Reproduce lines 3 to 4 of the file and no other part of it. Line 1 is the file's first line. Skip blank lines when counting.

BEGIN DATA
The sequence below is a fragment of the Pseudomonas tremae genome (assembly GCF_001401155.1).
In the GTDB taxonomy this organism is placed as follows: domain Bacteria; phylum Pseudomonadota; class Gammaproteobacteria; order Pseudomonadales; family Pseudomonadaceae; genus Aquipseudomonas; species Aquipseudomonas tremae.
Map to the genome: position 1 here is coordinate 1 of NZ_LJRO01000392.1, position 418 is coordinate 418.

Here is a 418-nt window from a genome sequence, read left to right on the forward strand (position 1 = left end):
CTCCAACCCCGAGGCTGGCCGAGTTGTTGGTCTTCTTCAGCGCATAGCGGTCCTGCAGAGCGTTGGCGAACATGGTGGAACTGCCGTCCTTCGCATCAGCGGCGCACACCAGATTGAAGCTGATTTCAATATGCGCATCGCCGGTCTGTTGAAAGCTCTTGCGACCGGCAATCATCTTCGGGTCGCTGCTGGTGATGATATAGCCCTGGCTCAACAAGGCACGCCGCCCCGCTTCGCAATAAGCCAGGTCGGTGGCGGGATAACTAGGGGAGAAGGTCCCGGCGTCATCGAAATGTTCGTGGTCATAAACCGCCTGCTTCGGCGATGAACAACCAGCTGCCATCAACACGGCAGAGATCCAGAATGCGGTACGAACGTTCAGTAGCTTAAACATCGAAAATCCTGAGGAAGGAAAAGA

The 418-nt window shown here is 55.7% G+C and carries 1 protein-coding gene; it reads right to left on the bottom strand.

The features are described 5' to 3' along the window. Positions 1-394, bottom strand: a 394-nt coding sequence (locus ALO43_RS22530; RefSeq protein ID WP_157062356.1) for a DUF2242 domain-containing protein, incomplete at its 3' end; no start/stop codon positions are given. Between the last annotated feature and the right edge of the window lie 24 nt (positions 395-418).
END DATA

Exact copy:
Map to the genome: position 1 here is coordinate 1 of NZ_LJRO01000392.1, position 418 is coordinate 418.

Here is a 418-nt window from a genome sequence, read left to right on the forward strand (position 1 = left end):